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Anti-Spam « Previous | |Next »
November 6, 2003

The internet is increasingly being clogged up by hackers, commercial spammers who flood our email boxes using deceit, trickery and secrecy, and the direct marketers with their newly-found taste for high-volume email. The flood of junk spam--unsolicited electronic messaging--- that threatens to make email useless comes from the US through Asia, China and Romania.

The internet needs some form of regulation and governance. Telstra's BigPond email service, for instance, became dysfunctional due to a massive surge in spam blasted out by the epidemic of viruses on customer computers. Spam is the weapon currently being used to ensure that viruses and worms clog up the traffic and cause damage. There needs to be regulation to ensure that email remains a reliable and efficient means of communication. More is required than spam filters on individual computers.

There is some anti-spam legislation (Spam Bill 2003) being considered by Parliament to regulate the deluge. It is due to be introduced to the Senate latter this month. It aims to regulate the sendign of commercial email, prohibit unsolicited e-mails, and give the Australian Communicaions Authority the power to monitor, investigate and enforce penalties.

In an opinion piece in today's Australian Financial Review (subsscription required, 6 11 03, p. 79) David Vaile from the Cyperspace Law and Policy Centre at NSW University the bill is full of truck size loop holes.

It starts off on the basis of requiring consent from the recipient (opt-in) rather than using the opt-out approach favoured by the US Congress and the American direct marketeers.

Vaile says the loopholes in the Bill allows legitimate online marketing practices political parties, government charities and religious groups flogging goods and services to engage in their high -volume email. It also allows commercial marketers to do the same, on the grounds that they know us, our internet address is published, or that they are not really promoting goods or services.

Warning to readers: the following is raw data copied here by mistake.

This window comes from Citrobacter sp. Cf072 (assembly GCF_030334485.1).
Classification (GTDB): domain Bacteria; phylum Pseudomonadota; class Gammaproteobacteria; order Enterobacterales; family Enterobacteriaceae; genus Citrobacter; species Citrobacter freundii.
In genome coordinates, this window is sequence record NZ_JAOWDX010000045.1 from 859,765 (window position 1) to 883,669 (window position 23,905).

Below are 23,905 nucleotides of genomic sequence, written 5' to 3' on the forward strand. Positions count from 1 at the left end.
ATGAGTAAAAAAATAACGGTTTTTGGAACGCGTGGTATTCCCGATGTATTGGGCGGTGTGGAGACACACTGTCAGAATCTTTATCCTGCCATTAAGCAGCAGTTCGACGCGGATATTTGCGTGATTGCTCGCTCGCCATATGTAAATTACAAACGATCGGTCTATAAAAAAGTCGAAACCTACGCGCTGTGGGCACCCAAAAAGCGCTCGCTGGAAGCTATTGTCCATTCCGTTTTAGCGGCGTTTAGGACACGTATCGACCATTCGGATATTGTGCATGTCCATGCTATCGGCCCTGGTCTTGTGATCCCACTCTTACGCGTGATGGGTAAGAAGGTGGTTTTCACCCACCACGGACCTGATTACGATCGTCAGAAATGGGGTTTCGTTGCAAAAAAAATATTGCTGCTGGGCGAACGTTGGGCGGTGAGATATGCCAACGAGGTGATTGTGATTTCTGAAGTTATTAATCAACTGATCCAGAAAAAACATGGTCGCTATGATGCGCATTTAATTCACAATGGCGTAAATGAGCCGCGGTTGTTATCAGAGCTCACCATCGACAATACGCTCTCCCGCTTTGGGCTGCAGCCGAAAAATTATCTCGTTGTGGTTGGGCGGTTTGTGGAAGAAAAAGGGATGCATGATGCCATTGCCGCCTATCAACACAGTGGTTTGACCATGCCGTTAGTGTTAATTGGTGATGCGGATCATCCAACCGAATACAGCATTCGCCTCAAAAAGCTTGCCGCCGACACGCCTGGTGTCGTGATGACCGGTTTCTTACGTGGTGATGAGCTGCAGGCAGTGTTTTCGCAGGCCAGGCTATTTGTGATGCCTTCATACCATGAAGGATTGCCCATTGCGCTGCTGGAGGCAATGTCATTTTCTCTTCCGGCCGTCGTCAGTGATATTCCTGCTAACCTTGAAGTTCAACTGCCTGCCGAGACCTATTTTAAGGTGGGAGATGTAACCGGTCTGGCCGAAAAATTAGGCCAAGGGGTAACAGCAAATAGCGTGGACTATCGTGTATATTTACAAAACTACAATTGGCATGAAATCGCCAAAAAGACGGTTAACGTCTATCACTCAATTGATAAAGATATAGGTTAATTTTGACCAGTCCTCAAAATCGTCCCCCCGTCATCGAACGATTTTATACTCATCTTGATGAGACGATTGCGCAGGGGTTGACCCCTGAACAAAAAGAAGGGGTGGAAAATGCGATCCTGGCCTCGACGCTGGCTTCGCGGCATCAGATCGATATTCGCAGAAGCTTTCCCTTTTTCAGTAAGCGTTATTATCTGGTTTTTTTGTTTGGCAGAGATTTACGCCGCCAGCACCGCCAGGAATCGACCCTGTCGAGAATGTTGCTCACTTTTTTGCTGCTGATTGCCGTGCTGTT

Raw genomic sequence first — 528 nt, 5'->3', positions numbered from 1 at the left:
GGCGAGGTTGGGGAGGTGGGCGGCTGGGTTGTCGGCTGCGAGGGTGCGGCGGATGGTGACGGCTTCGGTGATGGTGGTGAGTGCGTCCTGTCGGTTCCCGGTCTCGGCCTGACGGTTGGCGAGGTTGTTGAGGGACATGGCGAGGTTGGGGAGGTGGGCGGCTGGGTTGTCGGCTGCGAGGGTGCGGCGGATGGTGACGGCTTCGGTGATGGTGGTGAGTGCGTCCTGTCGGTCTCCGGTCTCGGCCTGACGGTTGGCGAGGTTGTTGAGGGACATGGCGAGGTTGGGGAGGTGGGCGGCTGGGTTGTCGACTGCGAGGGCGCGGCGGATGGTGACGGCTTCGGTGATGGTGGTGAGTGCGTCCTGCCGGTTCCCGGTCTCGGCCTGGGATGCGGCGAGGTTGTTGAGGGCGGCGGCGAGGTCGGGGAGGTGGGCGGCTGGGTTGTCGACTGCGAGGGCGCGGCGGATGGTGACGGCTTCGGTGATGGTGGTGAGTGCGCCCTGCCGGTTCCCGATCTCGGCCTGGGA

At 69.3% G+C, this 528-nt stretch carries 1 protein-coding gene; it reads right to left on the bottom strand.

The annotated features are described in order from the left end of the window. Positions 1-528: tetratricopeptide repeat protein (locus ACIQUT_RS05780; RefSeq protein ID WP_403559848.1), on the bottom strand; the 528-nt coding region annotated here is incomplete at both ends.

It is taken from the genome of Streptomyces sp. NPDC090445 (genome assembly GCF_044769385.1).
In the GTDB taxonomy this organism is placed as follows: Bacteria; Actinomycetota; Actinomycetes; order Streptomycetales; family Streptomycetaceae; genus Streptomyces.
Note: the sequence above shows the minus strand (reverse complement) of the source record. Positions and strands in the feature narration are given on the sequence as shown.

What the bill acutally does is legalize the intrusive habits of the direct marketers who rely on data mining and profiling to openly target known individuals. So we can look forward personalized political messages.

| Posted by Gary Sauer-Thompson at 9:35 AM | | Comments (2)


Reading the article by John Walker that Scott referenced has convinced me that the days of the open, free and anonymous internet are numbered. The irresponsible few are ruining it for the many. Goodbye frontiersville and freedom and hullo civilisation and controls. Viruses and spam can only be prevented by introducing JWs brave old world.

Bullshit. If people were much more careful about giving out their email addresses they wouldn't have half the problem. Use a freemail address for registering with web-sites. The idea that we should meekly give up the freedom of the internet because it is a little too difficult to look after ourselves is risible.

If I publically posted my phone number I would expect the same amount of crap.

Use a string like or if you want to put your address on the net. You are only dealing with a program and (as any programmer knows) getting a program to read the sense of a sentence to extract the true meaning is a nightmare (indeed it may be impossible).

Not to mention that giving responsibility for cleaning up spam to government would be just about guaranteed to fail.